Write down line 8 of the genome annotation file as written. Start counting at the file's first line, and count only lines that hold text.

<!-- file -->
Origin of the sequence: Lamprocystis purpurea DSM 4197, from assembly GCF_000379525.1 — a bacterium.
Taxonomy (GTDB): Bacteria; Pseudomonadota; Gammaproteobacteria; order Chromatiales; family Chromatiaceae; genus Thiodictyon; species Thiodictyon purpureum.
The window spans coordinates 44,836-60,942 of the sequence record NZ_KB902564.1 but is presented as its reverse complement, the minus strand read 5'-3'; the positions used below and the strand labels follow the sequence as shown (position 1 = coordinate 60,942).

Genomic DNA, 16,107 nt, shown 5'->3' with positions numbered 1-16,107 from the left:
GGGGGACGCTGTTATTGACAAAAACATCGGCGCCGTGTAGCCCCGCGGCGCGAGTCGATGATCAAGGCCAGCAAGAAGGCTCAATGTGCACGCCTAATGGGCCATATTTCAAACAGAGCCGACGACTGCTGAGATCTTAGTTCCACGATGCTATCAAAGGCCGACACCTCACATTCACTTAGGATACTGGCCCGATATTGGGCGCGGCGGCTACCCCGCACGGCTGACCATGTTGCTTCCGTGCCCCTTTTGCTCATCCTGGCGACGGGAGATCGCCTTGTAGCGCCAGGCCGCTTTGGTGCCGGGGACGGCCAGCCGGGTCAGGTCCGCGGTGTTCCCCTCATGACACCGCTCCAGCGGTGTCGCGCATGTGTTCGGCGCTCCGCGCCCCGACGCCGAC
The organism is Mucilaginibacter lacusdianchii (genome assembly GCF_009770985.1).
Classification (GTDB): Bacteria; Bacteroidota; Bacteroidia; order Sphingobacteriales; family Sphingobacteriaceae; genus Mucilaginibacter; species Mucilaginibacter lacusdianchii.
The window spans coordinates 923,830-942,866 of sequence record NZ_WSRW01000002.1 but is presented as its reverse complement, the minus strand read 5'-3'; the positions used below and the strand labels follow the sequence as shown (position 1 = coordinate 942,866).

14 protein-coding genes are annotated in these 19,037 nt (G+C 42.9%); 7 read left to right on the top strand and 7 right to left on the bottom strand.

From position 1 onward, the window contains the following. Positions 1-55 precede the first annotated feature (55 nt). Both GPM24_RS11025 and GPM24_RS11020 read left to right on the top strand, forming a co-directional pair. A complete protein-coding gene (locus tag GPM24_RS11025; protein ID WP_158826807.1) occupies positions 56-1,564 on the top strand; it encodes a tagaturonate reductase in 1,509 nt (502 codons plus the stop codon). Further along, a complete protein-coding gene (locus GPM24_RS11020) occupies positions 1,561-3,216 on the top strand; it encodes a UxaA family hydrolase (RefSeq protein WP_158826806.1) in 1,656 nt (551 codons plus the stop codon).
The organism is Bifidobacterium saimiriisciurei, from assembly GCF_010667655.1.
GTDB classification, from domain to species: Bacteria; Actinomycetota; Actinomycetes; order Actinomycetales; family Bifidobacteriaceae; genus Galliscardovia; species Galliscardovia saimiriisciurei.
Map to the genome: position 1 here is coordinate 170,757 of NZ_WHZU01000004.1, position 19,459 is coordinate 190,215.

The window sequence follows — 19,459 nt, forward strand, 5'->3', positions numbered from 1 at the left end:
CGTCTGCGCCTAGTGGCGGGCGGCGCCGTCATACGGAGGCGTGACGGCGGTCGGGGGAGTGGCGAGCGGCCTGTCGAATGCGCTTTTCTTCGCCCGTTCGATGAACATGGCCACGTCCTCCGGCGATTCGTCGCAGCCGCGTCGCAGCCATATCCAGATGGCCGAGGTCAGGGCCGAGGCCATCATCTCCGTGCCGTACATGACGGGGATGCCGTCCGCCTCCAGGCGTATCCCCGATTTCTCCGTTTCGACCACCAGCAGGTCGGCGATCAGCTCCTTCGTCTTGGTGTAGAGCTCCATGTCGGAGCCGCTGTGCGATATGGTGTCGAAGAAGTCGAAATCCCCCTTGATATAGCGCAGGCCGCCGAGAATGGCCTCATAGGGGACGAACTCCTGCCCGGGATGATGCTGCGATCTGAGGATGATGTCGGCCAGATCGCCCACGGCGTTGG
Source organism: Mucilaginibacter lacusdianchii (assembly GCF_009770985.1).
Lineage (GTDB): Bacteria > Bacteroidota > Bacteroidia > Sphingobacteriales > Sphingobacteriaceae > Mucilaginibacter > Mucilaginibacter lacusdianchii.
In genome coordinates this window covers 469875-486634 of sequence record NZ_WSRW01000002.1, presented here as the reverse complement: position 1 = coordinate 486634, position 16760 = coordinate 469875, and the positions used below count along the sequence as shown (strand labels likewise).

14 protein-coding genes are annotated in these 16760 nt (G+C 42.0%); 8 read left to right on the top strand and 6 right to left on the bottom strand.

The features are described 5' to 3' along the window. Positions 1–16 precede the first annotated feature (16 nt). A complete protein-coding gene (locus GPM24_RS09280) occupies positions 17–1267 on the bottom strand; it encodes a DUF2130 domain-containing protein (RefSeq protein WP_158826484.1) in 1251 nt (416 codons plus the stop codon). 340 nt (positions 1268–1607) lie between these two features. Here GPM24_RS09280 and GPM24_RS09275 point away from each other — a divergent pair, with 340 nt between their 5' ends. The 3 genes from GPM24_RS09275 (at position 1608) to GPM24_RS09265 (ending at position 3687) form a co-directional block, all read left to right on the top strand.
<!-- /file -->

The window spans coordinates 923,830-942,866 of sequence record NZ_WSRW01000002.1 but is presented as its reverse complement, the minus strand read 5'-3'; the positions used below and the strand labels follow the sequence as shown (position 1 = coordinate 942,866).